A Guide to Carrots Varieties and When to Plant Them In Your Garden

One of the most exciting parts of gardening is flipping through seed catalogues in the winter and finding new vegetables to grow. As you will quickly discover, a carrot is not “just a carrot” but there are numerous varieties to choose from.

There are 5 types of carrots: Nantes, Imperator, Chantenay, Danvers, and Ball or mini carrots, plus many delicious heirloom varieties. Every carrot has different qualities and characteristics to give us a truly unique growing experience.

Some are sweeter than others, some have thinner or fatter roots, and some even grow in different colors, from orange, to purple, or even white!

However, before you plant your carrot seeds this year , it’s important to know which varieties will grow best in your area.

We’ve compiled a list of our favorite types for growing at home gardeners, with helpful tips on how to grow them, harvest them, and store them until use.!

The History Of The Carrot

Today’s carrots are derived from the wild carrots from the Middle East. It is unclear exactly when the edible carrot originated, but some early records suggest its medicinal and culinary use in ancient Egypt and the Persian Empire.

The ancient Greeks and Romans made use of these less tasty varieties medicinally as well, and in the 13th century, carrots were cultivated in Asia and Europe into sweet-tasting roots.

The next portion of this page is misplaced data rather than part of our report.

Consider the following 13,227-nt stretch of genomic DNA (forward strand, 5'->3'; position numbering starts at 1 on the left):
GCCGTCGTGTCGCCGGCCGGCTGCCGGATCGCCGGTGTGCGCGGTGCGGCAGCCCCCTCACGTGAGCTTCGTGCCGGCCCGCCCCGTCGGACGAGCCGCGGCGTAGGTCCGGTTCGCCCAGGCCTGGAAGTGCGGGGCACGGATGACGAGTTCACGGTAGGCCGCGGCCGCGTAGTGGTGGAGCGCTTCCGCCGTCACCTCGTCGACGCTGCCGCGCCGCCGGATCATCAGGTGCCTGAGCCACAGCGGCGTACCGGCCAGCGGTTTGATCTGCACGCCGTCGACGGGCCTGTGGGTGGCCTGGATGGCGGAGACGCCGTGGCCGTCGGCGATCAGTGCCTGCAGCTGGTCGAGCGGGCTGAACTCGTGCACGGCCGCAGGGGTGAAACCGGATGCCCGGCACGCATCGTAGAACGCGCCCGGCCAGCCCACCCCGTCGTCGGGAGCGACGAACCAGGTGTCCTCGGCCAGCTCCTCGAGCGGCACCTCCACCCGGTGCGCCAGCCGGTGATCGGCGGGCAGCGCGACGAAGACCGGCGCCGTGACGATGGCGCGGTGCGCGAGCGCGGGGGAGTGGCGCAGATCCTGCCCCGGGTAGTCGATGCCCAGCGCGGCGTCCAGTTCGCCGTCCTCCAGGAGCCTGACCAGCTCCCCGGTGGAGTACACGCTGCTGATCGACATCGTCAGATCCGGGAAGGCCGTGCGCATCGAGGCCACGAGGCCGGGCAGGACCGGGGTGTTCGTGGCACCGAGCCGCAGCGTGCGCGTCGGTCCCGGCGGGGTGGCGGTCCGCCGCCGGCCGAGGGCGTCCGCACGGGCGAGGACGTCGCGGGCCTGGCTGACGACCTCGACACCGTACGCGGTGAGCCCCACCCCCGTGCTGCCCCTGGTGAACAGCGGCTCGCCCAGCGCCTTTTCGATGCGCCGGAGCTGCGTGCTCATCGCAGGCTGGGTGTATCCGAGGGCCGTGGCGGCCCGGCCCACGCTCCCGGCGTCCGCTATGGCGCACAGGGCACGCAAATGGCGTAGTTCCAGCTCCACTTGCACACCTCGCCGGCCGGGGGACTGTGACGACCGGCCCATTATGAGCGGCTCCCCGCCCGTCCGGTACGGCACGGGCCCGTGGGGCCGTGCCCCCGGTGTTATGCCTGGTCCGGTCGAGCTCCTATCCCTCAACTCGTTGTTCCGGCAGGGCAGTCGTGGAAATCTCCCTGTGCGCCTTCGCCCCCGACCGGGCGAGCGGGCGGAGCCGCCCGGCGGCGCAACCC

Open Pollinated VS Hybrid (F1)

A carrot seed is either open-pollinated (OP) or a hybrid (F1). Open-pollinated seeds are produced by pollen being shared between two similar carrot varieties. A lot of carrot varieties are hybrids, meaning they are pollinated with other varieties to give them new desirable traits.

Hybridization is not genetic modification, which is a dangerous man-made manipulation performed in a laboratory.

The 5 Types of Carrots

Best Carrot Varieties to Grow at Home

Over the years, there have been 5 main cultivars developed, each having a unique shape and characteristics:

  1. Nantes
  2. Imperator
  3. Chantenay
  4. Danvers
  5. Ball or miniature

1. Nantes

Nantes

Over 200 years ago, Nantes carrots were grown on the French coast. Today, they remain popular and the roots are cylindrical and medium-length, with a blunt end and a sweet taste. There are dozens of varieties of Nantes that grow in many conditions, though some can be finicky to grow.

Many farmers who grow Nantes actually import quality seeds from France, but most local seed suppliers also sell very good quality seeds. With over 40 varieties of Nantes to choose from, let’s look at a few of the most popular.